One is a 3-year-old dubbed 428, whose mother was the last condor born in the wild before the captive breeding program began in the mid-1980s. Like her parents, 428 likes to take long flights, including to the Tehachapis, say biologists who track all the birds.
No one knows for sure what would happen if 428 or other condors, who often travel together, are killed by wind turbines. Ask Jesse Grantham, a recently retired Fish and Wildlife biologist who worked with condors for decades at Hopper Mountain and Bitter Creek, and he smiles tightly.
“Let’s just say this: It’s never happened yet,” he said this month while showing visitors around the Bitter Creek refuge.
The condors are protected not only by the Endangered Species Act but also by an older federal law, the Migratory Bird Treaty Act of 1918. This law holds anyone who kills a protected bird “strictly liable,” meaning operators of turbines that kill a condor could in theory face criminal charges.
In February, two golden eagles were found dead at Pine Tree, a 250-megawatt wind farm operated by the Los Angeles Department of Water and Power. Six other golden eagles have been found dead at the 2-year-old facility, and biologists determined they were killed by turbine blades. The Fish and Wildlife Service has not sought charges against the wind farm operators, even though golden eagles are protected by federal law.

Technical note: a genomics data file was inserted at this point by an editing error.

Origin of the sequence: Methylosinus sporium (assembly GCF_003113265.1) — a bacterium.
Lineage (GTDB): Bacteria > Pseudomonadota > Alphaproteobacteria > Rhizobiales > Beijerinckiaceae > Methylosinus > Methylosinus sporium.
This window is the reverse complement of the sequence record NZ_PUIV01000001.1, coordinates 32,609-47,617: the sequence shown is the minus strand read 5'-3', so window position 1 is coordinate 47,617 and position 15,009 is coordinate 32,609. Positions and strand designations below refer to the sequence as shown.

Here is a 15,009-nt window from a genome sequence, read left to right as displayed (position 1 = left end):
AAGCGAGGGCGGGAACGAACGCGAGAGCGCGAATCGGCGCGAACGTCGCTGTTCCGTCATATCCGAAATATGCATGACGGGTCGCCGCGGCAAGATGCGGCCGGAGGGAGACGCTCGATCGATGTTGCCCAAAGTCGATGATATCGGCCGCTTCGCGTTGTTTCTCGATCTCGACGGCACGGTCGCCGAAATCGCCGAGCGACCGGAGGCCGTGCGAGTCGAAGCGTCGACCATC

In a Fish and Wildlife biological assessment prepared last year for the nearby North Sky site, analysts warned that GPS data on condors indicated they spend most of their time in the area flying at an altitude of 600 feet or less, and like buzzards and other birds that condors are known to follow, they could be hit and killed by turbine rotors.
“Based on this information, a wind energy facility where California condors commonly occur would likely be a risk for a lethal take of this species,” analysts Greg Johnson and Shay Howlin wrote.
Fish and Wildlife has made it clear it will not allow the killing of any condors. McCamman hinted in an interview that his agency would not accept a mere fine for the death of a condor, either.
“There’s no putting a price on this kind of conservation effort,” he said. “You can’t say, ‘OK, that bird’s worth $1.4 million.’ ”